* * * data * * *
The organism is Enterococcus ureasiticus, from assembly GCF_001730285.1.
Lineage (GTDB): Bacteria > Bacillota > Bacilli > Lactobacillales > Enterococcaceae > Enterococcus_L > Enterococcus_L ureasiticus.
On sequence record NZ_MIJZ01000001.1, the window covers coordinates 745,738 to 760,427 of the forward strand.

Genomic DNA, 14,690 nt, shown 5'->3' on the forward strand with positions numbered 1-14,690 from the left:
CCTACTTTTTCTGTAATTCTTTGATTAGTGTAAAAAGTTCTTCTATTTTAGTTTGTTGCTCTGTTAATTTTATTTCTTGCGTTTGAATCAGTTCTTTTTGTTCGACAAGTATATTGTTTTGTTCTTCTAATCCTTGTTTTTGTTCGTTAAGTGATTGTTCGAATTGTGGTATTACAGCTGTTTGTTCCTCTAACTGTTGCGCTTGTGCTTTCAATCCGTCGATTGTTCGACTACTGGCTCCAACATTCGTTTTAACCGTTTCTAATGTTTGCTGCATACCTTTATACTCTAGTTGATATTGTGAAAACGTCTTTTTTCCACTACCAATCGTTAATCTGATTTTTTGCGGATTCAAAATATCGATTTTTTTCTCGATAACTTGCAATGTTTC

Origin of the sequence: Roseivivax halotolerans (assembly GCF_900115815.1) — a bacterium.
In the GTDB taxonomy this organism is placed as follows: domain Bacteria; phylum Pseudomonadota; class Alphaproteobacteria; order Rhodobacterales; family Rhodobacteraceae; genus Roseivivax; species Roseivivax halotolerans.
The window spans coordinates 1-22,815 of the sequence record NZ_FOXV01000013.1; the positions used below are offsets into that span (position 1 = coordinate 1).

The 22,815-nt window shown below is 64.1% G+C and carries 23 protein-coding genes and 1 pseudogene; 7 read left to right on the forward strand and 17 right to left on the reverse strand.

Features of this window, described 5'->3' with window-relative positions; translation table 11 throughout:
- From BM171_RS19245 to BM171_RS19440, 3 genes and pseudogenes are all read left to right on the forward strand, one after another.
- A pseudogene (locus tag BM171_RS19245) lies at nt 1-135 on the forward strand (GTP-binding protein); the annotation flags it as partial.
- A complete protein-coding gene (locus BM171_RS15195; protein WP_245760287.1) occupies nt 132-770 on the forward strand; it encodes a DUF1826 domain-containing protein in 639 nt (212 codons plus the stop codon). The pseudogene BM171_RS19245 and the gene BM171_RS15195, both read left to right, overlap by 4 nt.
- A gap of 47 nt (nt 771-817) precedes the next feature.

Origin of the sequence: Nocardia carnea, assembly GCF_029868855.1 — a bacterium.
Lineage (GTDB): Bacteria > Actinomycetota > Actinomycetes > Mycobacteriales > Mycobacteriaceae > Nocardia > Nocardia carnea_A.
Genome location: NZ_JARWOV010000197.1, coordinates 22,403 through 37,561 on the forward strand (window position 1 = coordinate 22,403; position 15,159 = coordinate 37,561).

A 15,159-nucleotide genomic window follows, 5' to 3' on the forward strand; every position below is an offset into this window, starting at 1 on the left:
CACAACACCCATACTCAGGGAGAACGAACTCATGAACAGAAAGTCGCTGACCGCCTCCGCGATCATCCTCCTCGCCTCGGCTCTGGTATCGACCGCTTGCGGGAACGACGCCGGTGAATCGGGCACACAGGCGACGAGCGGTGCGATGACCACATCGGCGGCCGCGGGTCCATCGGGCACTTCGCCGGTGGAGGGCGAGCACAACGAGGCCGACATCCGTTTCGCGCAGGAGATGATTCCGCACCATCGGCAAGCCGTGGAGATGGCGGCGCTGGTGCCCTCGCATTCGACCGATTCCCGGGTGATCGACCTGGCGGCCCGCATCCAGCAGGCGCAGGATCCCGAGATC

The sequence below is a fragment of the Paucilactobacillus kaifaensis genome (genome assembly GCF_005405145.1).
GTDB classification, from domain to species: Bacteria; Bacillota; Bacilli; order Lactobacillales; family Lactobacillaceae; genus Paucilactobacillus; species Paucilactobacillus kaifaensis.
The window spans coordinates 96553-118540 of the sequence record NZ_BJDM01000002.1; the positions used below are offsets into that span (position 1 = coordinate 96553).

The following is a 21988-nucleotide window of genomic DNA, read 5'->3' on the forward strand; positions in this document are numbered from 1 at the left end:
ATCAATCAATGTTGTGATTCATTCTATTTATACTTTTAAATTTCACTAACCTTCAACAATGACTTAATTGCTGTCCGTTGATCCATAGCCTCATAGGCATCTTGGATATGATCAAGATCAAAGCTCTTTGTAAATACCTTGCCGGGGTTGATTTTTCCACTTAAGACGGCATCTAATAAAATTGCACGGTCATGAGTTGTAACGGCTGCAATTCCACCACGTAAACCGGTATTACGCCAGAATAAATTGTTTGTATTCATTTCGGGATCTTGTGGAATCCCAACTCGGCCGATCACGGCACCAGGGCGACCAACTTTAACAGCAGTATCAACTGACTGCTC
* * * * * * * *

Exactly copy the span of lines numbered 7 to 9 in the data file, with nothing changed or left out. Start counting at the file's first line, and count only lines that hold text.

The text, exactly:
In the GTDB taxonomy this organism is placed as follows: domain Bacteria; phylum Pseudomonadota; class Alphaproteobacteria; order Rhodobacterales; family Rhodobacteraceae; genus Roseivivax; species Roseivivax halotolerans.
The window spans coordinates 1-22,815 of the sequence record NZ_FOXV01000013.1; the positions used below are offsets into that span (position 1 = coordinate 1).

The 22,815-nt window shown below is 64.1% G+C and carries 23 protein-coding genes and 1 pseudogene; 7 read left to right on the forward strand and 17 right to left on the reverse strand.